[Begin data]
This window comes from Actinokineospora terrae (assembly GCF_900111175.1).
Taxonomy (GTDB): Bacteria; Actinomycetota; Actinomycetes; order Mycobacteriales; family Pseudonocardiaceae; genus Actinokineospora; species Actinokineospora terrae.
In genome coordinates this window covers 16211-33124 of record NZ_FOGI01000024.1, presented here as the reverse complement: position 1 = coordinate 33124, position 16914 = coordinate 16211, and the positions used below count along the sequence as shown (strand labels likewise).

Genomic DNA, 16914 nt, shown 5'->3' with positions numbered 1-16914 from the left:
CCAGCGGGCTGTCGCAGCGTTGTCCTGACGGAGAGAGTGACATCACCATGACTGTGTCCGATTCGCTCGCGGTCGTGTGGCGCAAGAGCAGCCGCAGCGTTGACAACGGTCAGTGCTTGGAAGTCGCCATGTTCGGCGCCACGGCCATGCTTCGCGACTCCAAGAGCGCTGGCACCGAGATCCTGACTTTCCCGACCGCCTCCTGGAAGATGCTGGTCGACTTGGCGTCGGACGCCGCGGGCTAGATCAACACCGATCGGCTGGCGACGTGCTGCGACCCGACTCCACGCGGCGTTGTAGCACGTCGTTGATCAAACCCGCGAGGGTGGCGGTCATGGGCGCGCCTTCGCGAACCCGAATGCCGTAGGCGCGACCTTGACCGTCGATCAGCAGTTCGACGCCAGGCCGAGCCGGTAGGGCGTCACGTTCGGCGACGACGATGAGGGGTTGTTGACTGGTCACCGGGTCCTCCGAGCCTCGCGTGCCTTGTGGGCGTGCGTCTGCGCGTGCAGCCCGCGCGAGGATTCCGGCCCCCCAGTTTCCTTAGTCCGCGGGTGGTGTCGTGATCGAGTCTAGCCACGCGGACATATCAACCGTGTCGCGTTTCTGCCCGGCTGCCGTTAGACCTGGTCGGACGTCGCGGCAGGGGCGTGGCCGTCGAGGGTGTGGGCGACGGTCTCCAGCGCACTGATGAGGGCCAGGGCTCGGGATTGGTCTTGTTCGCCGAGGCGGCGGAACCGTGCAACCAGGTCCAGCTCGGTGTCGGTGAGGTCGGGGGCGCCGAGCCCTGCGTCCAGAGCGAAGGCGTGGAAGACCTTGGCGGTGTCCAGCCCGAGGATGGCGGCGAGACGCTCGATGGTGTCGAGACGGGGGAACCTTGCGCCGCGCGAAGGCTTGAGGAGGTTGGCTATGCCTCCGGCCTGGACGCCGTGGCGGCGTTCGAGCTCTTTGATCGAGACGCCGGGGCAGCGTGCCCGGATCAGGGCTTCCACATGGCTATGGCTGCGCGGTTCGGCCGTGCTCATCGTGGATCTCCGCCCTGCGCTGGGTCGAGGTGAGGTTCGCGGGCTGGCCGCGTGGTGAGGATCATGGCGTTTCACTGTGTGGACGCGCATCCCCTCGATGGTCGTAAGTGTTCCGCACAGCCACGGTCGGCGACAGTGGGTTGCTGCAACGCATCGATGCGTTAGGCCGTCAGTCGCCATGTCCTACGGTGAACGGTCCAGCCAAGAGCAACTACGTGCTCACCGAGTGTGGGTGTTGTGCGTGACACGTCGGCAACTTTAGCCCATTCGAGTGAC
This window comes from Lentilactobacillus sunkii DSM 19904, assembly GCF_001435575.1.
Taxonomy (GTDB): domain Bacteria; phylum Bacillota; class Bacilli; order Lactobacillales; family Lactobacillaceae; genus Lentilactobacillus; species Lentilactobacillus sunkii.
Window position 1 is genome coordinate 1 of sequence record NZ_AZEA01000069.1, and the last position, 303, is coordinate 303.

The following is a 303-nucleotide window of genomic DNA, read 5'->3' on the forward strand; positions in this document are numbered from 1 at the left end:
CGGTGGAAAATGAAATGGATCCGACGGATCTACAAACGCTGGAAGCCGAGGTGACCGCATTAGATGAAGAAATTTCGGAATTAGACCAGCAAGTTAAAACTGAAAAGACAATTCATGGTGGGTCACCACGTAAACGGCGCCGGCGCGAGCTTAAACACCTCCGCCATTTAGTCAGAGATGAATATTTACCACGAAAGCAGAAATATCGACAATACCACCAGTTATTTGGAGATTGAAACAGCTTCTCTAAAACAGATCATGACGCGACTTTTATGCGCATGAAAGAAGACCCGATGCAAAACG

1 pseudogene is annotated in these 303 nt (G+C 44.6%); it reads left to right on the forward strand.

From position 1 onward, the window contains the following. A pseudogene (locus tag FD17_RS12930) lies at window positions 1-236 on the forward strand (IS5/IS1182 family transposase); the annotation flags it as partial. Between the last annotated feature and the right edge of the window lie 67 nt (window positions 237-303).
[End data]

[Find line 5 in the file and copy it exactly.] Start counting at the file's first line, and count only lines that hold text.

CCAGCGGGCTGTCGCAGCGTTGTCCTGACGGAGAGAGTGACATCACCATGACTGTGTCCGATTCGCTCGCGGTCGTGTGGCGCAAGAGCAGCCGCAGCGTTGACAACGGTCAGTGCTTGGAAGTCGCCATGTTCGGCGCCACGGCCATGCTTCGCGACTCCAAGAGCGCTGGCACCGAGATCCTGACTTTCCCGACCGCCTCCTGGAAGATGCTGGTCGACTTGGCGTCGGACGCCGCGGGCTAGATCAACACCGATCGGCTGGCGACGTGCTGCGACCCGACTCCACGCGGCGTTGTAGCACGTCGTTGATCAAACCCGCGAGGGTGGCGGTCATGGGCGCGCCTTCGCGAACCCGAATGCCGTAGGCGCGACCTTGACCGTCGATCAGCAGTTCGACGCCAGGCCGAGCCGGTAGGGCGTCACGTTCGGCGACGACGATGAGGGGTTGTTGACTGGTCACCGGGTCCTCCGAGCCTCGCGTGCCTTGTGGGCGTGCGTCTGCGCGTGCAGCCCGCGCGAGGATTCCGGCCCCCCAGTTTCCTTAGTCCGCGGGTGGTGTCGTGATCGAGTCTAGCCACGCGGACATATCAACCGTGTCGCGTTTCTGCCCGGCTGCCGTTAGACCTGGTCGGACGTCGCGGCAGGGGCGTGGCCGTCGAGGGTGTGGGCGACGGTCTCCAGCGCACTGATGAGGGCCAGGGCTCGGGATTGGTCTTGTTCGCCGAGGCGGCGGAACCGTGCAACCAGGTCCAGCTCGGTGTCGGTGAGGTCGGGGGCGCCGAGCCCTGCGTCCAGAGCGAAGGCGTGGAAGACCTTGGCGGTGTCCAGCCCGAGGATGGCGGCGAGACGCTCGATGGTGTCGAGACGGGGGAACCTTGCGCCGCGCGAAGGCTTGAGGAGGTTGGCTATGCCTCCGGCCTGGACGCCGTGGCGGCGTTCGAGCTCTTTGATCGAGACGCCGGGGCAGCGTGCCCGGATCAGGGCTTCCACATGGCTATGGCTGCGCGGTTCGGCCGTGCTCATCGTGGATCTCCGCCCTGCGCTGGGTCGAGGTGAGGTTCGCGGGCTGGCCGCGTGGTGAGGATCATGGCGTTTCACTGTGTGGACGCGCATCCCCTCGATGGTCGTAAGTGTTCCGCACAGCCACGGTCGGCGACAGTGGGTTGCTGCAACGCATCGATGCGTTAGGCCGTCAGTCGCCATGTCCTACGGTGAACGGTCCAGCCAAGAGCAACTACGTGCTCACCGAGTGTGGGTGTTGTGCGTGACACGTCGGCAACTTTAGCCCATTCGAGTGAC